Aristides de Sousa Mendes’ act of conscience was deeply embedded in his Catholic faith. It led him to disregard the direct orders of his government to help those in need.
During the Second World War, de Sousa Mendes, despite knowing the consequences he would face for his actions, issued visas to all refugees regardless of nationality, race, religion, or political opinions.
“I could not have acted otherwise”
This sense of humanity and courage led to his ostracization from the world in which he had lived. He was unable to continue his job as a diplomat and was forbidden from earning a living in order to support his family. His children, too, were prevented from finding gainful employment.
He spent the rest of his life trying to clear his name but was ignored by the Portuguese political regime at the time.
Aristides de Sousa Mendes died in poverty on April 3rd, 1954 at the Franciscan Hospital in Lisbon. But even at the end of his life he knew his actions had been justified in saving thousands of innocent lives. As he put it himself, “I could not have acted otherwise, and I, therefore, accept all that has befallen me with love.”
ITALY AND TRAVEL IN THE COVID ERA: UPDATES AND INFO
There is a very interesting and helpful website put up by the EU, the European Union, that answers all (or most) of your questions about travel to and within the EU. The site is called “Re-open EU” and, as it describes itself, it contains regularly updated information available in 24 languages: https://reopen.europa.eu/en/map/ITA
Users may select their preferred language and country of destination on the website, click on “go!” and find an interactive map providing the latest information on key point for travellers, such as: Is travel into the country for tourism purposes possible? Are non-essential (other than medicine and food) shops open? Are there any risk areas under lockdown in this country? And much more!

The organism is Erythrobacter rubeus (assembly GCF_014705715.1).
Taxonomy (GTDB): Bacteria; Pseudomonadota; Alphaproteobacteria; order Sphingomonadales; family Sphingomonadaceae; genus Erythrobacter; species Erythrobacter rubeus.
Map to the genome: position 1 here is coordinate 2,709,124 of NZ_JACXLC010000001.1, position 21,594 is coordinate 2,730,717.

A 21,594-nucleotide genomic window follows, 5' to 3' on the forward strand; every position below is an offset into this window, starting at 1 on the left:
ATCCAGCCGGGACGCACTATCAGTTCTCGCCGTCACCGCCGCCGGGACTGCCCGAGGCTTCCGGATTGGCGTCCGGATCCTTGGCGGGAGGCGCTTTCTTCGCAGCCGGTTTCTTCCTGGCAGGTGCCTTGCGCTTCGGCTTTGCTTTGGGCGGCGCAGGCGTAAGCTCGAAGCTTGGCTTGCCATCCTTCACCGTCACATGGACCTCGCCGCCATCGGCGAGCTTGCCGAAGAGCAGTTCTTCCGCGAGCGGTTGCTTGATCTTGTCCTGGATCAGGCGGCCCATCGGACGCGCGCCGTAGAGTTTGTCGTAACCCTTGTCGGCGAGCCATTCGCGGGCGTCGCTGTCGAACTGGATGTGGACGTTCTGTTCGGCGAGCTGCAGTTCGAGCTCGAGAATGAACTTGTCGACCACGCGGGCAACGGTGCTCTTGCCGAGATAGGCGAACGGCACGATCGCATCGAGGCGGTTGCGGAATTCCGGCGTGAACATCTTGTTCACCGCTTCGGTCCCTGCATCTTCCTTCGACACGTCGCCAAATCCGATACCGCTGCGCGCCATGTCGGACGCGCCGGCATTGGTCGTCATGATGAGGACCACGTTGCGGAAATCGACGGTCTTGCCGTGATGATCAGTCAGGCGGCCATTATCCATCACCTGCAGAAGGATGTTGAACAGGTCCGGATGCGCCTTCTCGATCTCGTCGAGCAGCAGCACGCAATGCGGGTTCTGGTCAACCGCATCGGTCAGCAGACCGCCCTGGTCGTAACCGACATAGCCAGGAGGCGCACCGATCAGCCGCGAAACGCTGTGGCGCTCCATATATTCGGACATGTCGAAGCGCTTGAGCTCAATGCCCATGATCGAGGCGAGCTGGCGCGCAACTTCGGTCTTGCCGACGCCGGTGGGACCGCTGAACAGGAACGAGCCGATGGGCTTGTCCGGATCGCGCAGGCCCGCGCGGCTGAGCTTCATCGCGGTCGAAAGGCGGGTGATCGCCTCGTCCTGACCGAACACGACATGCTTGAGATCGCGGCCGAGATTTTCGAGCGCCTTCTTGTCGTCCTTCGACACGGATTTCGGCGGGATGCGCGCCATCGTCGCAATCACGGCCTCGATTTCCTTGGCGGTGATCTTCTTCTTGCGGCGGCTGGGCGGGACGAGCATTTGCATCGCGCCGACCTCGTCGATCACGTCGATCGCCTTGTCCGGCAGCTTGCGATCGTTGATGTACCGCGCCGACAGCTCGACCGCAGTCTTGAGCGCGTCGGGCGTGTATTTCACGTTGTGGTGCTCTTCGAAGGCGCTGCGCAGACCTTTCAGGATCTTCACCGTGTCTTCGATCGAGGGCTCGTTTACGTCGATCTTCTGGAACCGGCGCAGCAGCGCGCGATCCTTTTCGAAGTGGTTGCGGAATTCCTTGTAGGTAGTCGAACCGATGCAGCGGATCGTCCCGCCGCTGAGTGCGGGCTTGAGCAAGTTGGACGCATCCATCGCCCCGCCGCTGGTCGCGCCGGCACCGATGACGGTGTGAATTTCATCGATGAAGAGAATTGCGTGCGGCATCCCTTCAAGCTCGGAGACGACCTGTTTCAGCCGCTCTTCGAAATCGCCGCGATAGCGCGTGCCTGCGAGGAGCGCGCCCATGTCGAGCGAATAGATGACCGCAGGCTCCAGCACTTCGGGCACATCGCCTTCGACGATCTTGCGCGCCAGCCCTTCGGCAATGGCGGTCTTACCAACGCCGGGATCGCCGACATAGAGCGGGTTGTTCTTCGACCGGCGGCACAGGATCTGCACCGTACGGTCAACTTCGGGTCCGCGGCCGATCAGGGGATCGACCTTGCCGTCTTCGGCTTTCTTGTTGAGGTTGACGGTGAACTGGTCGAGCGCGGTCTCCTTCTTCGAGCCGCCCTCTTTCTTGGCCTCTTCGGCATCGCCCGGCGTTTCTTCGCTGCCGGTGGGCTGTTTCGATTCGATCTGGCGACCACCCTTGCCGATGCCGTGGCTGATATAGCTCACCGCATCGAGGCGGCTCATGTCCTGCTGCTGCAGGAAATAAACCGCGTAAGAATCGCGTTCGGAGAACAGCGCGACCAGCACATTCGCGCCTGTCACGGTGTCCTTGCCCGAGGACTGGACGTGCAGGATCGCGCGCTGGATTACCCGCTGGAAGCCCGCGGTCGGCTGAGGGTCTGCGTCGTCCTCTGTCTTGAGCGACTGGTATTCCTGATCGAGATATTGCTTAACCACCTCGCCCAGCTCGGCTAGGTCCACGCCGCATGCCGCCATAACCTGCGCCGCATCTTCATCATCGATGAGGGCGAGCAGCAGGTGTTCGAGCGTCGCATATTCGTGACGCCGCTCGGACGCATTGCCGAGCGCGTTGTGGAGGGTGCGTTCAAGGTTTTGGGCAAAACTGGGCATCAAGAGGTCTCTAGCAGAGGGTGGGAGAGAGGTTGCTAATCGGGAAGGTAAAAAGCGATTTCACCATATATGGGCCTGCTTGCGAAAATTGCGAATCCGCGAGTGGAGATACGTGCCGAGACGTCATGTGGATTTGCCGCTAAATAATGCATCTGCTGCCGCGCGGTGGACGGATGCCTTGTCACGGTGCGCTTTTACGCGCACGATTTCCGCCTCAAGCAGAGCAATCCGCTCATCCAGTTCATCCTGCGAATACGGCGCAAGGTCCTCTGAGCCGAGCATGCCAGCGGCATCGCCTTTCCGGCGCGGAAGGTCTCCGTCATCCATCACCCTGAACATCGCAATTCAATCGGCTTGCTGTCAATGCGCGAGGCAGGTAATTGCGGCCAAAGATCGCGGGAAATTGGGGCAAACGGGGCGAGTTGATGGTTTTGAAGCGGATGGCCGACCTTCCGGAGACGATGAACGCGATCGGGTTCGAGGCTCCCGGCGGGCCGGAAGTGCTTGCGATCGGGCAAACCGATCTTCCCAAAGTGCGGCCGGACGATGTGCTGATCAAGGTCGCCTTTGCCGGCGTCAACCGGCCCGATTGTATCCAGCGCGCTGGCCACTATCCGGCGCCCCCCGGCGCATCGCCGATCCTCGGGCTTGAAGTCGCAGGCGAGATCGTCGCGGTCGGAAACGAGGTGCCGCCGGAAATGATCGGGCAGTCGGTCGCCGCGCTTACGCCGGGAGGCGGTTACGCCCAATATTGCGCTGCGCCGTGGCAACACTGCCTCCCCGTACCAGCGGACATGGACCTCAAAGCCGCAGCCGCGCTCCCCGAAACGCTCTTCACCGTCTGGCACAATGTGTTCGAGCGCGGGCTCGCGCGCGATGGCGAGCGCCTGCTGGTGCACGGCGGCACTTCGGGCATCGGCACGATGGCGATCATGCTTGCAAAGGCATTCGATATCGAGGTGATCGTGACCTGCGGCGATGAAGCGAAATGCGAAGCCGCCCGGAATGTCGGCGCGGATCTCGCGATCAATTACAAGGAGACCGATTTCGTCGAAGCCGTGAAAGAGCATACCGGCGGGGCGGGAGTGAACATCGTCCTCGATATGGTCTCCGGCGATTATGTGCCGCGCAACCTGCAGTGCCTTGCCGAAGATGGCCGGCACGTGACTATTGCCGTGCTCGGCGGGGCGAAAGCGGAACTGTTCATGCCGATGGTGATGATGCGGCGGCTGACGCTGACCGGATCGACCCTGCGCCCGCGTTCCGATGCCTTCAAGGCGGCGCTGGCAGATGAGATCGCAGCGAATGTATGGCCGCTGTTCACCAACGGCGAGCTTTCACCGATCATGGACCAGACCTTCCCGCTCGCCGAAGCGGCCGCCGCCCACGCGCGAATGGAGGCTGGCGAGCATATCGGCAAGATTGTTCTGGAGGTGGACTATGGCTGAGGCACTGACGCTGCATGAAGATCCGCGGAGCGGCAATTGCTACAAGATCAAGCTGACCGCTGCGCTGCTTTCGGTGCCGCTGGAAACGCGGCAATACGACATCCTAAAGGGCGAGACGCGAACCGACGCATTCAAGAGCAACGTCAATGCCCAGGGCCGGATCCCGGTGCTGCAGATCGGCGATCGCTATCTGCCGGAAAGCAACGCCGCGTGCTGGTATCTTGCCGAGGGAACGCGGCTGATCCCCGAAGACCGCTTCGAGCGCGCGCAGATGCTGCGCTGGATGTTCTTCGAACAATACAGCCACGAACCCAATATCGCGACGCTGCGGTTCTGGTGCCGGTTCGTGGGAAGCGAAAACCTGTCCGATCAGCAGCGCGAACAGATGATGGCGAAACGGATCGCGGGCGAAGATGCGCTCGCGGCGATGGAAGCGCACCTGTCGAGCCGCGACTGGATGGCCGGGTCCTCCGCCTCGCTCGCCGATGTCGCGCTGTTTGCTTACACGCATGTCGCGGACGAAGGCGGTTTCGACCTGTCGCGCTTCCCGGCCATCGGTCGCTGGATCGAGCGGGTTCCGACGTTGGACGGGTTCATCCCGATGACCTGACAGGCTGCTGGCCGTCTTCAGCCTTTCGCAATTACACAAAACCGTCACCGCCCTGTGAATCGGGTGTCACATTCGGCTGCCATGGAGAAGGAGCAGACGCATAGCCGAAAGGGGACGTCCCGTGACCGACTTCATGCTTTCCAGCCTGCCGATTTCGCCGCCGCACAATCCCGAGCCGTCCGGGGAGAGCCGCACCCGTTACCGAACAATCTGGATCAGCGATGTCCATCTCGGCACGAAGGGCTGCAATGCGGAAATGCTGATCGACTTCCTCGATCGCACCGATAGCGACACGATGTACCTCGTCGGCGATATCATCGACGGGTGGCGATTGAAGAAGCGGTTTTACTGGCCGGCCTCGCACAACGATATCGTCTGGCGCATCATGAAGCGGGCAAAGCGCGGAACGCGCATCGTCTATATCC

For example, in Italy (see below), the health situation is qualified as “green” by the EU at this point, which means that there are no areas in the country that are currently under lockdown.
You might be interested to learn that there is now a very interesting app in Italy called “Immuni” that, in the several days since it ended its test period in 4 Italian regions and has gone nationwide, has been uploaded by 2.5 million people in Italy. It is also now available in English. The app sends a notification to people who were in close contact with a user who tested positive for the COVID-19 virus, alerting them of the risk of infection. Thanks to Bluetooth Low Energy technology, this takes place without the app gathering any date on the identity or location of its users: https://www.immuni.italia.it/?gclid=CjwKCAjw_qb3BRAVEiwAvwq6Vn8g8R-ShI6xbfm-mXFg_wUORJLlQDtKNk_Y7QkqgPIItypR22Um_BoC3CoQAvD_BwE
And here’s a link to all the travel info I posted yesterday on Joan’s Rome (and reposted in my Facebook page: facebook.com /joan.lewis.10420): https://joansrome.wordpress.com/2020/06/16/travel-in-a-covid-era-face-masks-forms-and-fewer-bags-italys-new-rules-on-flying-which-airlines-are-restarting-flights-to-italy-in-june/